Jealousy is an expression of emotion. Jealousy is often about fear and the need to control. When feeling threatened, vulnerable or powerless, people can feel jealous. The green-eyed monster can surface at any point in a relationship. You might not think you’re a jealous person, but have you ever been tested?
Look at the following scenarios and imagine what you would do.
Your partner is away on a business trip and you’ve rung and left a message for them to call you. It’s 11 p.m. now and they still haven’t rung back.
You’re at a party and your partner has spent the last two hours talking to a good-looking friend.
You’re out having a relaxing week-end breakfast with your partner when their mobile phone rings. They look at the number and don’t answer it. The person doesn’t leave a message.
You wake at 4 a.m. and your partner is not in bed. You get up and find that they are on the computer but sitting in such a way that you can’t see the screen.
It’s 2 a.m. on a weeknight and your partner is still not home from that work dinner. You had been warned it could be a late night.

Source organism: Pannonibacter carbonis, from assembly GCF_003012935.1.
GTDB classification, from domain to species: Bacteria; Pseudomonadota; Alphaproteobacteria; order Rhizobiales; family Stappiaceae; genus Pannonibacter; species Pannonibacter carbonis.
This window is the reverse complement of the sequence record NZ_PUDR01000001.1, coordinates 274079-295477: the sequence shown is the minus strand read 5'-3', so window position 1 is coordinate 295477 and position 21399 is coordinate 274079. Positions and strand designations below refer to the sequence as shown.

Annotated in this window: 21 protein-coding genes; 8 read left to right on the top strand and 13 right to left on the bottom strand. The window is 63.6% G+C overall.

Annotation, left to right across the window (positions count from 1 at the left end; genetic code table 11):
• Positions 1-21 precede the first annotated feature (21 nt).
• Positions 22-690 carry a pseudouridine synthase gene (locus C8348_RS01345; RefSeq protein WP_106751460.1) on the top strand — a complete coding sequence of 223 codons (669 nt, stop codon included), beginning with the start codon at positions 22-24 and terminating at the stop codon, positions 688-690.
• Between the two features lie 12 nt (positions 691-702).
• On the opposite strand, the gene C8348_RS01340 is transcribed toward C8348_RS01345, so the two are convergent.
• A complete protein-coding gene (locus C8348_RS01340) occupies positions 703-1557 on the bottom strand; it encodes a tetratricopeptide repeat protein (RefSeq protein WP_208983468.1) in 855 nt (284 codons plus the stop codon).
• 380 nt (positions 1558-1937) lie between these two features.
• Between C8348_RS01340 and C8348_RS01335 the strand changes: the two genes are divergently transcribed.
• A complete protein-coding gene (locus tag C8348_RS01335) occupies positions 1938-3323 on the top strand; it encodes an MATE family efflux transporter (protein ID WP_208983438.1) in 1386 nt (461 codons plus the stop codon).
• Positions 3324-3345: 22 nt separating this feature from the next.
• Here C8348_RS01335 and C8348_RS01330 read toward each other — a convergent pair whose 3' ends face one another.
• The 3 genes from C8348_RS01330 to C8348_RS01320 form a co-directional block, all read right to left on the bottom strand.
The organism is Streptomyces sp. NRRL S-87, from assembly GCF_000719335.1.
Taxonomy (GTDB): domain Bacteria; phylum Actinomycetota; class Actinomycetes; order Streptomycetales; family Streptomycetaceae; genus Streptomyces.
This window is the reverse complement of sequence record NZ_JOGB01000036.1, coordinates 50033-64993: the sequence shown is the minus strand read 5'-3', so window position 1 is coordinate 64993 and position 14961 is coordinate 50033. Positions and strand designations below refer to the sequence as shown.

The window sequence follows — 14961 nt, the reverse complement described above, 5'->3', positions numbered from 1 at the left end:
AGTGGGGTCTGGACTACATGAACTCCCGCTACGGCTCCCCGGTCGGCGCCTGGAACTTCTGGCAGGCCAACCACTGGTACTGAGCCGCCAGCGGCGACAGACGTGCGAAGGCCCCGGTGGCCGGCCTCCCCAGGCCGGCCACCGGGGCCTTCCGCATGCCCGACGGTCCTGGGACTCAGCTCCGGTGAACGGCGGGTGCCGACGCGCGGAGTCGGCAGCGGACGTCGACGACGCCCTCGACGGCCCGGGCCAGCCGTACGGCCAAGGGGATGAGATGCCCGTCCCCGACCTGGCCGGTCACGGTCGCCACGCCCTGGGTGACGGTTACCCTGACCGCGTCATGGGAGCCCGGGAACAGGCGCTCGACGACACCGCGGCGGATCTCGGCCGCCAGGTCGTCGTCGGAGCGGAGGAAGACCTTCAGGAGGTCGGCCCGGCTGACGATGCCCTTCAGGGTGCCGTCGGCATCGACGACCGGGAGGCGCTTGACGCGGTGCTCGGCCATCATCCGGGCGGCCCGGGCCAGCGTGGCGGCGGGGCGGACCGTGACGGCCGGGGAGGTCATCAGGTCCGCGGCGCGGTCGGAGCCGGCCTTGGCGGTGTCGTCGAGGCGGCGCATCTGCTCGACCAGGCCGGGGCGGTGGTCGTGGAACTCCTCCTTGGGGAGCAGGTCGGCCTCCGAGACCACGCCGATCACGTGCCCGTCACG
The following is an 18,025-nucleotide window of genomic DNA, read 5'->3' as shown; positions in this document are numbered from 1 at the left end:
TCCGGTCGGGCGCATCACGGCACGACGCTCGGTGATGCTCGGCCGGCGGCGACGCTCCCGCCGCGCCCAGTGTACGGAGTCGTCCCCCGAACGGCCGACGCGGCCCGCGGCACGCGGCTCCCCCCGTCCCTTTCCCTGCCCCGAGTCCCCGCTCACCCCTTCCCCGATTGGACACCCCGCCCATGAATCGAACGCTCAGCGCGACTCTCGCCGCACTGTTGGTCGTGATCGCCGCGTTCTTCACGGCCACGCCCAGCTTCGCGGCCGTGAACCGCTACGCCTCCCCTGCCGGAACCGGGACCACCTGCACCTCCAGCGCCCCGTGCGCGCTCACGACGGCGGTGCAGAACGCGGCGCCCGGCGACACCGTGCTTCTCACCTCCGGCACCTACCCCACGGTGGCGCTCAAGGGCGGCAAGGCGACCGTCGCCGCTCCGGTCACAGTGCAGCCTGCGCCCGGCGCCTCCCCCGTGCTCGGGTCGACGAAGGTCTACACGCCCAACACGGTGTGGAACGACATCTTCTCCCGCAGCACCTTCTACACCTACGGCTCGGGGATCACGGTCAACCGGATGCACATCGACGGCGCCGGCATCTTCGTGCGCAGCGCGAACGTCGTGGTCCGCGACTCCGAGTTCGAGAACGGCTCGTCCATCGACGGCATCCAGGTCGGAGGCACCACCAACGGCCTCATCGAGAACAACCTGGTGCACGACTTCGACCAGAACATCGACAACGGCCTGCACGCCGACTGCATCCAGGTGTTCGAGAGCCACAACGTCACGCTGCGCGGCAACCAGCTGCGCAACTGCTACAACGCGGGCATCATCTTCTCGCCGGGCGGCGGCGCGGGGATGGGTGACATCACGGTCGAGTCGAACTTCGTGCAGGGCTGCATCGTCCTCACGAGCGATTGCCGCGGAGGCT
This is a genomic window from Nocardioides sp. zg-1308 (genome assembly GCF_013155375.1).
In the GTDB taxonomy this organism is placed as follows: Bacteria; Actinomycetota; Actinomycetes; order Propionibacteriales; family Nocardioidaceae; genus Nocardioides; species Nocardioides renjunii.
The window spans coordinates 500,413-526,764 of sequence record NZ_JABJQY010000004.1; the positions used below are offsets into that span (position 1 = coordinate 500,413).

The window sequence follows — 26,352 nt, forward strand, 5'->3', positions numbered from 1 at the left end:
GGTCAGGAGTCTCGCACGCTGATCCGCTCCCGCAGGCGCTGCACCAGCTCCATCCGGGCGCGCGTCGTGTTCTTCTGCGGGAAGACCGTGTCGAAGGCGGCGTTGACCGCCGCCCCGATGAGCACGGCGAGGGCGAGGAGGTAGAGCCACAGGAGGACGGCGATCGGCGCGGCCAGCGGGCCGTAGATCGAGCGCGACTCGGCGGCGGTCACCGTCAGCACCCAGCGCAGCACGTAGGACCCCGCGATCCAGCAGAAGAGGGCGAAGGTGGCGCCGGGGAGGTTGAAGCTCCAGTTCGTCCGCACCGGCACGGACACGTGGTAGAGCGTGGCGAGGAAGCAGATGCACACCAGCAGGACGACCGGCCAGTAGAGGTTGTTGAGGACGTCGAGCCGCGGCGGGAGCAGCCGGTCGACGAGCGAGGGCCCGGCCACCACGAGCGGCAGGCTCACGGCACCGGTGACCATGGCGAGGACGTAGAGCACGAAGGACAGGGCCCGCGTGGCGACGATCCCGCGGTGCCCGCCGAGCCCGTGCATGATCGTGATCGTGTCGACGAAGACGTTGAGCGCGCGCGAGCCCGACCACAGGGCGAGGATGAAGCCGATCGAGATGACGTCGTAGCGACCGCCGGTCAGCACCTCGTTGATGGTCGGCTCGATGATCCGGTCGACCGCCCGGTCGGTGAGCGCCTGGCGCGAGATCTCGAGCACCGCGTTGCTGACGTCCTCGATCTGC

How do you score?
If most of your answers indicate that you trusted your partner and you could dismiss any idea of feeling threatened by the situation, then you’re showing little or no jealousy. On the other hand, if most of your answers indicate that you have little trust in your partner and doubts about their commitment, then you are showing signs of jealousy that you might need to work on.
If you find that you feel jealous most of the time then you need to look at your self-concept. Jealousy is possessiveness. But, the truth is, we can never possess anybody. We cannot own another person. Nor can we control a person to the extent that they can’t have contact with anybody of the opposite sex.
Learning to develop clear thinking skills when you find you’re feeling jealous is a good start. Challenge your negative thoughts and find positive ways of reinforcing what you and your partner have together that’s so special. Develop your self-esteem and don’t look for ways to have your partner reassure you or build your self-esteem for you.
If it’s your partner who’s jealous it’s up to them to work on their jealousy. But you can help them. Try to empathise and not be too annoyed when they turn into that green-eyed monster. Building and maintaining a healthy relationship means not hiding things from each other, but also not having to reassure each other constantly either.
Developing a good sense of yourself and who you are – and how lovable you really are will have the positive consequence of having you feel not only good about yourself, but also less doubtful about your partner’s feelings and behaviour.
Work towards increasing the trust level between you and valuing each other for your ability to be interdependent but also secure, autonomous adults who can interact with attractive strangers without causing insecurity in you or trouble in your relationship.
For more about relationships and how to survive them, see The Rules of Love.